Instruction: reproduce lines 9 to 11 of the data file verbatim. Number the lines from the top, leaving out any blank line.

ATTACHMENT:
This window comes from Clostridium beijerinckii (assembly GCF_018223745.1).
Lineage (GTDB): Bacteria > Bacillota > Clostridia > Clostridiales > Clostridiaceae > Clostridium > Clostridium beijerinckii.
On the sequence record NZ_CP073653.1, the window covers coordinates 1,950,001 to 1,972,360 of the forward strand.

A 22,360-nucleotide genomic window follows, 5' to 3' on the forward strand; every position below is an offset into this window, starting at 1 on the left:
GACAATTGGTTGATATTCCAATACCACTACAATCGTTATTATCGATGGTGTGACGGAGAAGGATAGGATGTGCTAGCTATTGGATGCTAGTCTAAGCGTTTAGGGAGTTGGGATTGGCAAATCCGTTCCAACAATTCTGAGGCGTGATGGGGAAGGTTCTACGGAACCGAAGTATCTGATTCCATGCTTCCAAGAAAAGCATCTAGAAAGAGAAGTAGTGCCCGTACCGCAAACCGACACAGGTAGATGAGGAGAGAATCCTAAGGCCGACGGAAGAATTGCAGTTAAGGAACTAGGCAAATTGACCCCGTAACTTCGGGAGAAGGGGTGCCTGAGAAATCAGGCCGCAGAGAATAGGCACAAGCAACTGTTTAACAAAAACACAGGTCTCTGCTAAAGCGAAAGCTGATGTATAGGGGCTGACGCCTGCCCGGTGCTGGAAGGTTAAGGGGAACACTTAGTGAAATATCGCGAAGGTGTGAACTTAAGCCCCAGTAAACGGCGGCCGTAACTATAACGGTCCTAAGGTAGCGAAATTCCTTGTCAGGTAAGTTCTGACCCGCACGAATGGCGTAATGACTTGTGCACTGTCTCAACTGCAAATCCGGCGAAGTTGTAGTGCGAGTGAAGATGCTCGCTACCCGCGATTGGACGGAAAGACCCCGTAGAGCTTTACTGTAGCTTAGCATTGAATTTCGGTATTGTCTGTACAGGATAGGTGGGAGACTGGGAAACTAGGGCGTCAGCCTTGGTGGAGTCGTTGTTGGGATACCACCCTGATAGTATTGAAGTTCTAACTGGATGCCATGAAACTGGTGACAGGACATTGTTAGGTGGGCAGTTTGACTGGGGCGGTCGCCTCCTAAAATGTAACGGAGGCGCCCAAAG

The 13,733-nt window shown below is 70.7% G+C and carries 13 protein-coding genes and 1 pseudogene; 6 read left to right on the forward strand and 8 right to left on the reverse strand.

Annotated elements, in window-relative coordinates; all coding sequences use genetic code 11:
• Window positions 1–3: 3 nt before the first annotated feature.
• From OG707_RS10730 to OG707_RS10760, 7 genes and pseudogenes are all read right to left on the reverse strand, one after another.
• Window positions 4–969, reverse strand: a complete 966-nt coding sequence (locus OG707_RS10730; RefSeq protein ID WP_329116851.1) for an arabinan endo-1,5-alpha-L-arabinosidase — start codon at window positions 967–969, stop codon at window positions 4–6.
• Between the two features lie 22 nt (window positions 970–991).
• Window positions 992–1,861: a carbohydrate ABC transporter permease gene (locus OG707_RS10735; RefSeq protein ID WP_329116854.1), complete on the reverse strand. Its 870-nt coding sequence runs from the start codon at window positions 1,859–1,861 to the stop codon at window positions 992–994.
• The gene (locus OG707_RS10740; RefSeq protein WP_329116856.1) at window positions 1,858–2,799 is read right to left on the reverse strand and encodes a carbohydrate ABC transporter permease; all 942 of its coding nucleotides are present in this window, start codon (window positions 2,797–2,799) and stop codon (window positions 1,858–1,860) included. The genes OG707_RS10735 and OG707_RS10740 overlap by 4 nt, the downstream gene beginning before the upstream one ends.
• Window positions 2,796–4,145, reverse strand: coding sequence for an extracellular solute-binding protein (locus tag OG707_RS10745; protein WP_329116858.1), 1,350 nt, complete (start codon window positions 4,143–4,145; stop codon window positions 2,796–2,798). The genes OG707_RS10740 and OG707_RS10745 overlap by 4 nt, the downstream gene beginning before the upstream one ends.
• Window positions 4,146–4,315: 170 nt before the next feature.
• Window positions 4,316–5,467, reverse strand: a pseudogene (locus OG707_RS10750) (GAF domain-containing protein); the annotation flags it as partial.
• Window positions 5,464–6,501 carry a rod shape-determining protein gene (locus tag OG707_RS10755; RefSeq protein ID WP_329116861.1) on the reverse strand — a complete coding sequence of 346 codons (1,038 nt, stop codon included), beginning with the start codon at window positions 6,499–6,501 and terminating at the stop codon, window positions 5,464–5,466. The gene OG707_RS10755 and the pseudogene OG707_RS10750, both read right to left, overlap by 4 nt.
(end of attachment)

• From OG707_RS10730 to OG707_RS10760, 7 genes and pseudogenes are all read right to left on the reverse strand, one after another.
• Window positions 4–969, reverse strand: a complete 966-nt coding sequence (locus OG707_RS10730; RefSeq protein ID WP_329116851.1) for an arabinan endo-1,5-alpha-L-arabinosidase — start codon at window positions 967–969, stop codon at window positions 4–6.
• Between the two features lie 22 nt (window positions 970–991).